5 Ways You May be Accidentally Wrecking Your Credit
By Barbara Pronin
It’s tough enough to make financial decisions that keep you in the black and prepare you for retirement. But it’s something else to sabotage your credit without realizing you are doing so. Finance experts at Credit.com suggest five ways you may accidentally be wrecking your own credit:
Not paying attention to balances – About 30 percent of your credit score is based on the amount of your debt, which includes the ratio of how much you owe on your credit lines divided by your total credit limit. If you have total credit lines of $40,000, and you have a total outstanding balance of $10,000, your credit utilization ratio is 25 percent ($10,000 divided by $40,000). If the ratio exceeds 30 percent, it can have a negative impact on your credit score.
Closing accounts - Some people make it a habit to close paid-off credit cards. From a credit perspective, this can have a negative impact. A paid-off credit card is a positive contributor to your credit score even if you no longer use it because the available credit you have contributes to your credit utilization ratio. Closing the card lowers your available credit, increasing your credit utilization and potentially lowering your score.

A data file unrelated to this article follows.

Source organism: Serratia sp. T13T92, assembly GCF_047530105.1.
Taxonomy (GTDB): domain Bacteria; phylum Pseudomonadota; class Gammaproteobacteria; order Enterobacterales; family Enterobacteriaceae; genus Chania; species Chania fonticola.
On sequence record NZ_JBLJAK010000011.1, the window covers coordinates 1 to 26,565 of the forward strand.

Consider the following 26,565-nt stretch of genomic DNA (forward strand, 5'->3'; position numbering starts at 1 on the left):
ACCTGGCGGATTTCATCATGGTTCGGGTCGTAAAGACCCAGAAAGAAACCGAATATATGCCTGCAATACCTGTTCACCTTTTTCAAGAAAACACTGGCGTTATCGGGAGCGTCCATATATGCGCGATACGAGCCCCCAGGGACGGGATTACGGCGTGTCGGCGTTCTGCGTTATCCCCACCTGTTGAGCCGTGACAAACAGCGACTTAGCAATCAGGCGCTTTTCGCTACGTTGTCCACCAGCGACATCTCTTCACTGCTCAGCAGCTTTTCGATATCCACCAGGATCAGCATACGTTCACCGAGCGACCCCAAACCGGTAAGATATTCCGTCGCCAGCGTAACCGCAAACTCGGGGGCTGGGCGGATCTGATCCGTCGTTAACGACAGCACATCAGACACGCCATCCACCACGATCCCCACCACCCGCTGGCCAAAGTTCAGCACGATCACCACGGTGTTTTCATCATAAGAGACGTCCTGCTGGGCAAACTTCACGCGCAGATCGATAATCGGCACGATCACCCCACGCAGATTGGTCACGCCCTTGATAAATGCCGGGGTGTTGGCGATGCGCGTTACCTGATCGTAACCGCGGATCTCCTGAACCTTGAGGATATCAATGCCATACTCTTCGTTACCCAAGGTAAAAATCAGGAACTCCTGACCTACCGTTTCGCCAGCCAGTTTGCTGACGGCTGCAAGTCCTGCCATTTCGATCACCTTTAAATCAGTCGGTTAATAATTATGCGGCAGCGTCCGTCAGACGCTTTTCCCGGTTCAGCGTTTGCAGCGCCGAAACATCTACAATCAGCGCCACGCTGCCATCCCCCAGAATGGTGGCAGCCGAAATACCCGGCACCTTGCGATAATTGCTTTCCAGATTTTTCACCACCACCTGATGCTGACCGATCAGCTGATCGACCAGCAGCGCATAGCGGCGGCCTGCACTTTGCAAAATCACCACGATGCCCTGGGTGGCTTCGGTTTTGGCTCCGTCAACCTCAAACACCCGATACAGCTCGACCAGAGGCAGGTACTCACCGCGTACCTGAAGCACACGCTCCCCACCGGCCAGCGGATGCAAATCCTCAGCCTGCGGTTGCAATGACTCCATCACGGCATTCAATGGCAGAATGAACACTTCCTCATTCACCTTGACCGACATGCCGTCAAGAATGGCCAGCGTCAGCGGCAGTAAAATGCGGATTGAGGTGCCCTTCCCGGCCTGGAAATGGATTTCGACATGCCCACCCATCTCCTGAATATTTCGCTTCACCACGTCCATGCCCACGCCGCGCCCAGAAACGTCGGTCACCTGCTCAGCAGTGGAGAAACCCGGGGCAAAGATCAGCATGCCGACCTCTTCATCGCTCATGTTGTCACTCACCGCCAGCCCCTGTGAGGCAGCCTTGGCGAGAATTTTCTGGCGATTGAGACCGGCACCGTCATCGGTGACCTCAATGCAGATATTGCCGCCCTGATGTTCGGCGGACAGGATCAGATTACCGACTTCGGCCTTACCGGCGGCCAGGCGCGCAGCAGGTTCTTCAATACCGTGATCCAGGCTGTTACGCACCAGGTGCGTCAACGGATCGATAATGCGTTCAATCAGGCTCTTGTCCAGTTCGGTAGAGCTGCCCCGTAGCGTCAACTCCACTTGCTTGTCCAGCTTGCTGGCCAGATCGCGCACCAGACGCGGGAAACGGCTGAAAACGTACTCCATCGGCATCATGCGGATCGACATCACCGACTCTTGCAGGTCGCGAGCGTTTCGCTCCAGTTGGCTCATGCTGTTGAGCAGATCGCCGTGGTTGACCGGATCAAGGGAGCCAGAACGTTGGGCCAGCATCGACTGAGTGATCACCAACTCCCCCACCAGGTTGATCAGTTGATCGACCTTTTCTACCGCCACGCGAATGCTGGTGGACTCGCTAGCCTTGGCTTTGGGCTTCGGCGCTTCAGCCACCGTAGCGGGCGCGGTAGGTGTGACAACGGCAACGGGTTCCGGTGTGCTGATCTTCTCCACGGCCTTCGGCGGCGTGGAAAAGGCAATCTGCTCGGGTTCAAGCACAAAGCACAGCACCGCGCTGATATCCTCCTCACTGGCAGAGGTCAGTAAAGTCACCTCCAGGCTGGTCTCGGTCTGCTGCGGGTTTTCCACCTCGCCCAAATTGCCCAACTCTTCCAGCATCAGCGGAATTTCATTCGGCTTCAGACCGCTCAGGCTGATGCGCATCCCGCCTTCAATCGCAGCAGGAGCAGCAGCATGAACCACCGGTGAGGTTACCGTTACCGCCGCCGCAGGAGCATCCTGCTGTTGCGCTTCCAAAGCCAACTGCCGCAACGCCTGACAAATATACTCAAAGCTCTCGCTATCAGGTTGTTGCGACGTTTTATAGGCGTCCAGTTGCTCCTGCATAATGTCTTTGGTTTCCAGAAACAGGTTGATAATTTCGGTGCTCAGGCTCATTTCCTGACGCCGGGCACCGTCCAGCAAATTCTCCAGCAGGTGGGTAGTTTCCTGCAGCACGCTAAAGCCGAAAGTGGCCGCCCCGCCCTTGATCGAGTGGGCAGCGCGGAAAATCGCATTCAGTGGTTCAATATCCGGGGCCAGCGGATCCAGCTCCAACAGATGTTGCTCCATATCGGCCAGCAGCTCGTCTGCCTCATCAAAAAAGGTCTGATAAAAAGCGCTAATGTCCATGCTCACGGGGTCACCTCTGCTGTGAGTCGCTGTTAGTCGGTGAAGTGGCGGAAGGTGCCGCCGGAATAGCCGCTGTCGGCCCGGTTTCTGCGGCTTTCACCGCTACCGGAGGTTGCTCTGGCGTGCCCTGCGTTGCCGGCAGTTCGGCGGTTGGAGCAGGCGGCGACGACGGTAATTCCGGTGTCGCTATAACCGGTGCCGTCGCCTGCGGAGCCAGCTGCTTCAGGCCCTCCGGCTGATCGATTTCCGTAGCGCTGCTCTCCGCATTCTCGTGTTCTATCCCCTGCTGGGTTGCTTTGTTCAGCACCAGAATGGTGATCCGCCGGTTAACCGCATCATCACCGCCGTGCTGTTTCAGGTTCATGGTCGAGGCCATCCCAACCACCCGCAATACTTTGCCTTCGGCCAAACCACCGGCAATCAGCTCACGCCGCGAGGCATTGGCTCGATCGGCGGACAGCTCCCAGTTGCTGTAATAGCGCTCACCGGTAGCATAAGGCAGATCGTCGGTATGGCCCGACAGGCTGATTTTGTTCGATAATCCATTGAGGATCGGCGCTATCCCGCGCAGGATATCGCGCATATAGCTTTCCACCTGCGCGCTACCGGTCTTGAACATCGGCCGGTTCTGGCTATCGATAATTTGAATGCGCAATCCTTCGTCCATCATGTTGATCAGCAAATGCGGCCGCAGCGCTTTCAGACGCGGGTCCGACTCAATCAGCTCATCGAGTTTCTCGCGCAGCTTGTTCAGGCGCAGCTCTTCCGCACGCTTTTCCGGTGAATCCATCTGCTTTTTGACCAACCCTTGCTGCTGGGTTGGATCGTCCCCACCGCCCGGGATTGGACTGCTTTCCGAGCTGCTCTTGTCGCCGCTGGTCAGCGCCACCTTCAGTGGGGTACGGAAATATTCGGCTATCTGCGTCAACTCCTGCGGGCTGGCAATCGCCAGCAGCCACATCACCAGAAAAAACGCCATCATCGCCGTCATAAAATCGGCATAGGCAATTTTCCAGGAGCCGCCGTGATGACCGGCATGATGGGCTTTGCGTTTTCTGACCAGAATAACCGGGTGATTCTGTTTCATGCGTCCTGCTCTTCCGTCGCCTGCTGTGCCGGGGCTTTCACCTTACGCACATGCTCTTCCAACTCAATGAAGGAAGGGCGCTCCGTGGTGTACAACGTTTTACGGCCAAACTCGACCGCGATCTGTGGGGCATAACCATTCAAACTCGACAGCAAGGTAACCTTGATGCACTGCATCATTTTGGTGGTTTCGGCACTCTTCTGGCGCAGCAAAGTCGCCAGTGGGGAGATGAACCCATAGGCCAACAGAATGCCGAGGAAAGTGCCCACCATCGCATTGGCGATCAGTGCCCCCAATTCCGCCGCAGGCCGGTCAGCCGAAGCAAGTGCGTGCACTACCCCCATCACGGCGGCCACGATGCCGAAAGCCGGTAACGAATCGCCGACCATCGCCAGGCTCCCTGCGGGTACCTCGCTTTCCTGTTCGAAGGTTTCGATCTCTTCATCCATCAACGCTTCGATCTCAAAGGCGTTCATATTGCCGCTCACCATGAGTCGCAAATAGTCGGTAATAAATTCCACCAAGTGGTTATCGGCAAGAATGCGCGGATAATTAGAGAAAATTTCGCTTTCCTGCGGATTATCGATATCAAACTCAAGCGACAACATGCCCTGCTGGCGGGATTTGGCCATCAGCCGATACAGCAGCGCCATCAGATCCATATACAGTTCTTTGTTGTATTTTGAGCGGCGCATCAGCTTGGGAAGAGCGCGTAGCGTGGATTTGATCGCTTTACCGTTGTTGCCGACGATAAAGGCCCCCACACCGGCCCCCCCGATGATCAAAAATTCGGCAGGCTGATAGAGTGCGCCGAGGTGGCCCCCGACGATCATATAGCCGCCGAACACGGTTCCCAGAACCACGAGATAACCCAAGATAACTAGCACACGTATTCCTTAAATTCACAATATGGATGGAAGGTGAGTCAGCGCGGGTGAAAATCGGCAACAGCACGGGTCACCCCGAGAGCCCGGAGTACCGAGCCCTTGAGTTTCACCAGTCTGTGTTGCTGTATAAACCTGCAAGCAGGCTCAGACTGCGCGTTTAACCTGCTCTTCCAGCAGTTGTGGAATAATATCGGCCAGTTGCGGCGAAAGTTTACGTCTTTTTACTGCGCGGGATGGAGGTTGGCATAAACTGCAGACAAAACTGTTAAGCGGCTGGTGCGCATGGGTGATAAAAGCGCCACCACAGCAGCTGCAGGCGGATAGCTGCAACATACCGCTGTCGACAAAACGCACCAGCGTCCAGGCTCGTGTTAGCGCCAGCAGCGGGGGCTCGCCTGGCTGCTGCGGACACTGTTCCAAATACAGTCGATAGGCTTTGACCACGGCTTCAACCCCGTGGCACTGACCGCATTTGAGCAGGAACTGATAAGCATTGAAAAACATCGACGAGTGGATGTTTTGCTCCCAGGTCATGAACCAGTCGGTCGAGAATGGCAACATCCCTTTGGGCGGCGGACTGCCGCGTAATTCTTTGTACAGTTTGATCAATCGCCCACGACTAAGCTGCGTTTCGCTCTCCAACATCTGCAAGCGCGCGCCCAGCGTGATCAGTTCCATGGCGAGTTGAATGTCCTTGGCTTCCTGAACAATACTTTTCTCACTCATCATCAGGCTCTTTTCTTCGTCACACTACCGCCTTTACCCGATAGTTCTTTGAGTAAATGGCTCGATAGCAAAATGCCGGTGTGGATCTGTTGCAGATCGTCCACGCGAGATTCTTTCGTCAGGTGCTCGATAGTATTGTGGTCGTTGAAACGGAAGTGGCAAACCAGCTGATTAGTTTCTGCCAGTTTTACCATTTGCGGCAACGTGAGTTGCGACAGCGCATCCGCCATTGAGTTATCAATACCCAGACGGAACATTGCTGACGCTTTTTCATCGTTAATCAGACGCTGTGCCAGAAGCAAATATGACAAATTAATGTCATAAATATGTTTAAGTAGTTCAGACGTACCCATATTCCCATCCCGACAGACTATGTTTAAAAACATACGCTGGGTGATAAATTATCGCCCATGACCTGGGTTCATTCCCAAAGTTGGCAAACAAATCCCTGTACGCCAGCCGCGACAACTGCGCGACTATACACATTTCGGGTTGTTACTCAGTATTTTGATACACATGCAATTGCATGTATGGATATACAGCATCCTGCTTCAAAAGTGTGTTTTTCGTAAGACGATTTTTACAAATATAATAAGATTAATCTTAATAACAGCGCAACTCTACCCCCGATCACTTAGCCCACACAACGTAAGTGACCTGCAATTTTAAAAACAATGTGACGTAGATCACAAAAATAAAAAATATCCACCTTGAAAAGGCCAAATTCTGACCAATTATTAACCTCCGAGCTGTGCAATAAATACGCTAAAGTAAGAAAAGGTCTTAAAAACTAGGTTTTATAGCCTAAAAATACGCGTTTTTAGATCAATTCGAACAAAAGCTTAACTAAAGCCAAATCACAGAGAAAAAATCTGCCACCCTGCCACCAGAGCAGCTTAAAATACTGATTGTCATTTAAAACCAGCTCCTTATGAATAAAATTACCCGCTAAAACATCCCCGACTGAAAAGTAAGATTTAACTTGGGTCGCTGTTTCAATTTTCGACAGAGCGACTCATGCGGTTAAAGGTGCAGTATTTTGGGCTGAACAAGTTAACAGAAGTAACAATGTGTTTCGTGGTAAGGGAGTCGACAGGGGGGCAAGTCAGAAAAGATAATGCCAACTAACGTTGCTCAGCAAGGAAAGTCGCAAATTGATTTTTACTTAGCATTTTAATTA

Co-signing loans – This is an area where people are often too casual. They assume they are simply doing a good deed to help a friend or relative. But when you co-sign a loan, you are involved in that loan and it will be on your credit report until it is paid. If the primary borrower makes a late payment, this will impact your credit score. Should the loan go into default, this will also show up on your credit.
Applying for too many lines of credit – If you have good credit, it's likely you are bombarded with credit offers. If you keep applying for the better ones, you could be hurting your credit because credit inquiries account for 10 percent of your overall score – so don’t apply for more lines of credit than you need.
Not monitoring your credit score - Scores can change on at least a monthly basis, but you won't know about a drop in your score unless you are paying attention. Also errors are possible, and the best defense is to regularly monitor your scores.